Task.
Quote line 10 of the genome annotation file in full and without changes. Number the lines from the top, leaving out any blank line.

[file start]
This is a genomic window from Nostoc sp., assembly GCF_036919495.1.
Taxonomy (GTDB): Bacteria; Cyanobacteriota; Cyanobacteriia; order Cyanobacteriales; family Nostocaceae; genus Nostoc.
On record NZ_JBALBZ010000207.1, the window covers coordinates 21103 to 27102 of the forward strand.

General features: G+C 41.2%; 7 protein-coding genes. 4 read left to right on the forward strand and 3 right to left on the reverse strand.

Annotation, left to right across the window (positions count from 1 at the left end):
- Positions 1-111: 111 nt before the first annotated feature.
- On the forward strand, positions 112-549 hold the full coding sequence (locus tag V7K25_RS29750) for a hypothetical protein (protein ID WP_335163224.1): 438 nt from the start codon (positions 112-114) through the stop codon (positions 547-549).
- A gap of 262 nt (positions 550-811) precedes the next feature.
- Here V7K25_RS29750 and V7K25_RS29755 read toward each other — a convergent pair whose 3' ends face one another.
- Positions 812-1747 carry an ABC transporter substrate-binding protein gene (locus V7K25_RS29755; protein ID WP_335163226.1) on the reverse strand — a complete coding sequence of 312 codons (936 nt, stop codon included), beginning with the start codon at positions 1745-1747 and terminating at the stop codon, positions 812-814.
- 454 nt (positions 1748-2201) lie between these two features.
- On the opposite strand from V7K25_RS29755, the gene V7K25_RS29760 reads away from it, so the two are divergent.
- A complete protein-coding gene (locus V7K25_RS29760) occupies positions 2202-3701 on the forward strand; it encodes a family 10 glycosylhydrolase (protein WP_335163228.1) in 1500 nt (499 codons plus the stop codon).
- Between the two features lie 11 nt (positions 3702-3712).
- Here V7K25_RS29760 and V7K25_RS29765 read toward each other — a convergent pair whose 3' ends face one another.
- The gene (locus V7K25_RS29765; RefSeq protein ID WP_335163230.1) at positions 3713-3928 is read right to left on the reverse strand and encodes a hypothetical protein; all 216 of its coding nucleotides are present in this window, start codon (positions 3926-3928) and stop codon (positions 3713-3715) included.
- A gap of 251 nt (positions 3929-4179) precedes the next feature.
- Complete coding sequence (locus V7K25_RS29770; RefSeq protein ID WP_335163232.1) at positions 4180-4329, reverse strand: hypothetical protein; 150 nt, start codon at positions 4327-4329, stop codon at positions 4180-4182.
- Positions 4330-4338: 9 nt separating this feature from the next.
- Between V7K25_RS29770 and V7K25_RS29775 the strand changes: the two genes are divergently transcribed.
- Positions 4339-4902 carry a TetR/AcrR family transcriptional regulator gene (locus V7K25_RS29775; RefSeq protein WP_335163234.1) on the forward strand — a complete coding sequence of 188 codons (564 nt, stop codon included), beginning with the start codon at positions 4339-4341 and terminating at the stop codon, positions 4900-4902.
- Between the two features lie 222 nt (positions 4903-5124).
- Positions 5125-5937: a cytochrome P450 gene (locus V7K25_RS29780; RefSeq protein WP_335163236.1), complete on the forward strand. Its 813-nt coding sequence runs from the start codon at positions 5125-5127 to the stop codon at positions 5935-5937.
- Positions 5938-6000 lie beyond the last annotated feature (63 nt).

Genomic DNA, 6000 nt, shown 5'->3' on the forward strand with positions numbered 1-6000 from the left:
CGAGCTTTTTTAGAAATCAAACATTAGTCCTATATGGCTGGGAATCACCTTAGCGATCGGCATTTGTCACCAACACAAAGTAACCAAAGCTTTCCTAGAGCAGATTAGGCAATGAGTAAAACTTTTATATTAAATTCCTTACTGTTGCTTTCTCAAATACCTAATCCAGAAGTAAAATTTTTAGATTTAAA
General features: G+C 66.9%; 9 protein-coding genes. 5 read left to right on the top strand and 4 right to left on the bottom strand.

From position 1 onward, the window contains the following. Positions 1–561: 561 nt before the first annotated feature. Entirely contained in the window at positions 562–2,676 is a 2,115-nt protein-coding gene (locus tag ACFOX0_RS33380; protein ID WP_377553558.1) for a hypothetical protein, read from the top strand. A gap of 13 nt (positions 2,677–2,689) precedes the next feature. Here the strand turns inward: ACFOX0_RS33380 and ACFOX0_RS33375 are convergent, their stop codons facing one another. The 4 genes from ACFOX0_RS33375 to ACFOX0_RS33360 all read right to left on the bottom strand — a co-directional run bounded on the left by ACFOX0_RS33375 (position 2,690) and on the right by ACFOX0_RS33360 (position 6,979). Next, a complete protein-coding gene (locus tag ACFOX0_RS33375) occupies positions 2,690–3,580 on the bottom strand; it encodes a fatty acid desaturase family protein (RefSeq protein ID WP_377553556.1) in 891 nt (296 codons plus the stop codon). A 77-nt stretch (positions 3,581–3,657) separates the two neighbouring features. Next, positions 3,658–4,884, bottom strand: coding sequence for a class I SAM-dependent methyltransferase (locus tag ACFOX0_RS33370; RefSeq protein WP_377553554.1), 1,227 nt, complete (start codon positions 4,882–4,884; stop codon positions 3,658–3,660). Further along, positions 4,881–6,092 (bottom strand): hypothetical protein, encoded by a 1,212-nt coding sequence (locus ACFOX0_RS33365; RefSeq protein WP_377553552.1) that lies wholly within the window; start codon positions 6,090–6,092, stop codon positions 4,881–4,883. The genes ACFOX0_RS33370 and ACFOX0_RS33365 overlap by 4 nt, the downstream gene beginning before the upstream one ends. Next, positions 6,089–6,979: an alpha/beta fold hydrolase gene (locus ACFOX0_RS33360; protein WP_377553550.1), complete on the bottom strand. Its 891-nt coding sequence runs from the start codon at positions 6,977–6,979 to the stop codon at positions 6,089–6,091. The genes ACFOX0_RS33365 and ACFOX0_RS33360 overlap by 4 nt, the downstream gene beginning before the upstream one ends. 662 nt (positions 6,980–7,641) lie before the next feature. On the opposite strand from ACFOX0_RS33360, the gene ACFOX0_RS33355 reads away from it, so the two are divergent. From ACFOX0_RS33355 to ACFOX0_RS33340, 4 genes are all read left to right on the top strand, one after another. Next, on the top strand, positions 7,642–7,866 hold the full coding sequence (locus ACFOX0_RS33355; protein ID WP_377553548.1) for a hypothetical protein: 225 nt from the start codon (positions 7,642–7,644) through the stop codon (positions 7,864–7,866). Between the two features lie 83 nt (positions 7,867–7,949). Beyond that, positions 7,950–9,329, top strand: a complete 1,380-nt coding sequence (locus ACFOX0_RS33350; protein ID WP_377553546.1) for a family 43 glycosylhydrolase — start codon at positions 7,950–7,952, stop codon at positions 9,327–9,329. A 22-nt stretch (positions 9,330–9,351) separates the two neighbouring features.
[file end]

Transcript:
- Positions 812-1747 carry an ABC transporter substrate-binding protein gene (locus V7K25_RS29755; protein ID WP_335163226.1) on the reverse strand — a complete coding sequence of 312 codons (936 nt, stop codon included), beginning with the start codon at positions 1745-1747 and terminating at the stop codon, positions 812-814.